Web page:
JACKSONVILLE, Fla. — There are no imminent threats to the First Coast at this time. It's always a good idea to check in often during this time of year. The Atlantic hurricane season peaks, according to climatology, on September 10.
Nonetheless, we are watching a few areas off the African coast:
1) The first one is what we need to watch more closely as some long-range computer models show it holding together as it travels west over the Atlantic Ocean.
A tropical wave just inland over Africa is producing a large area of showers and thunderstorms over the Guinea Highlands. This wave is expected to move off the west African coast later today. Environmental conditions appear somewhat conducive for gradual development, and a tropical depression could form over the eastern tropical Atlantic by early next week while the system moves westward to west-northwestward at about 15 mph.
2) A tropical wave located over the central tropical Atlantic is producing a broad area of disorganized showers and thunderstorms. Environmental conditions are expected to be marginally conducive for some slow development east of the Lesser Antilles by early next week while the disturbance moves west-northwestward at 10 to 15 mph.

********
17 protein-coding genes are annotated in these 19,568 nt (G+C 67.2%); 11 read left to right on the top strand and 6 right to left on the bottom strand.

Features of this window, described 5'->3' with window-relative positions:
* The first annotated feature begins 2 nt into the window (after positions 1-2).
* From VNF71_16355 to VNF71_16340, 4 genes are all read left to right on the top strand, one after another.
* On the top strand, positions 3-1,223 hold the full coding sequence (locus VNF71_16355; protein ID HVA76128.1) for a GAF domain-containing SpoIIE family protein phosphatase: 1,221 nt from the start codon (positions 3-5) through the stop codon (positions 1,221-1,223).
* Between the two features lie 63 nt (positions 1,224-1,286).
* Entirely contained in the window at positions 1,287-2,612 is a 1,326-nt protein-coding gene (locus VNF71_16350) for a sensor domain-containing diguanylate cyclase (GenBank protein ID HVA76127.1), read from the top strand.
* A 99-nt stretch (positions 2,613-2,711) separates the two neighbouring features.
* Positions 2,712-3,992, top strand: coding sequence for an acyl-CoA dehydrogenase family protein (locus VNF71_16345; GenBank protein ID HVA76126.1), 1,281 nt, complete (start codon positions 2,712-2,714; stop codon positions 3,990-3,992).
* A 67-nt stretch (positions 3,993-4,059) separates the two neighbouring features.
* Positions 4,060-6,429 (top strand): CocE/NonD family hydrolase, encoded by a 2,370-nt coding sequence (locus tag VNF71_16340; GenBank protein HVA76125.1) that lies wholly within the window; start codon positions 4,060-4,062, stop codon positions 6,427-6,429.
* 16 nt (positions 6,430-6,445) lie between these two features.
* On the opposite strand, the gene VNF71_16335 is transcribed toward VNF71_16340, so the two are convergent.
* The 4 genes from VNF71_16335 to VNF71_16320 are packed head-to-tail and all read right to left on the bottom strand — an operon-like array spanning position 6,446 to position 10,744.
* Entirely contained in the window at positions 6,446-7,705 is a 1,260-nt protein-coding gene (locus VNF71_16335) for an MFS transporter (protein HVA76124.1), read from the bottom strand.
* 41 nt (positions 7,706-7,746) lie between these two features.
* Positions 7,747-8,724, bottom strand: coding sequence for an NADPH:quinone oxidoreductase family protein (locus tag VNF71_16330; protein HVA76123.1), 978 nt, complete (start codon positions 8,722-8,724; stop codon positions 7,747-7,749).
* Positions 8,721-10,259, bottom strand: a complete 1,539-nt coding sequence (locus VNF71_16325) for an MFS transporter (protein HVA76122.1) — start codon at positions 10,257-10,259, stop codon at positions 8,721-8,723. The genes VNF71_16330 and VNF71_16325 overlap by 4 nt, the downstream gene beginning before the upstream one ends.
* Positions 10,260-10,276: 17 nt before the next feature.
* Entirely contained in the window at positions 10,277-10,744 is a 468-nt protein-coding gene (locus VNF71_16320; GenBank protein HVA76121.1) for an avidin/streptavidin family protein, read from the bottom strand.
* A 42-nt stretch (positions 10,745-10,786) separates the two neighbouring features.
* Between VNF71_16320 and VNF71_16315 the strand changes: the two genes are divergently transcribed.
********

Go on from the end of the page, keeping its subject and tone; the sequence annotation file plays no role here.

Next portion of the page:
Looking deeper into the season, the Climate Prediction Center has issued a La Niña Watch with La Niña potentially emerging during September through November. La Niña can help make atmospheric conditions more conducive for tropical cyclones to form the Atlantic, and less conducive in the Eastern Pacific. If 2021 is any indicator so far of what lies ahead this season, it could continue to be an active year. As of the beginning of July, there have been fived named storms breaking the previous record set just last year. In August, the Climate Prediction Center will issue an updated hurricane outlook.
Hurricane season is already here and it's time to be prepared if you aren't already. Make sure you have had conversations with your loved ones about what you would do if a storm were to threaten.
This year, NOAA released the new seasonal averages for the Atlantic basin. According to the 30-year data from 1991 to 2020, the new averages include 14 named storms, 7 hurricanes, and 3 major hurricanes. The previous Atlantic storm averages, based on the period from 1981 to 2010, were 12 named storms, 6 hurricanes, and 3 major hurricanes. The averages from 1951-1980 , were 11 named storms, 5 hurricanes, and 1 major.
Hurricane safety and preparedness are critically important before the season begins on June 1. NOAA’s National Weather Service provides resources to prepare for hurricane hazards and real-time updates about active weather systems from the National Hurricane Center at www.hurricanes.gov.
The Atlantic hurricane season officially runs from June 1 to November 30.
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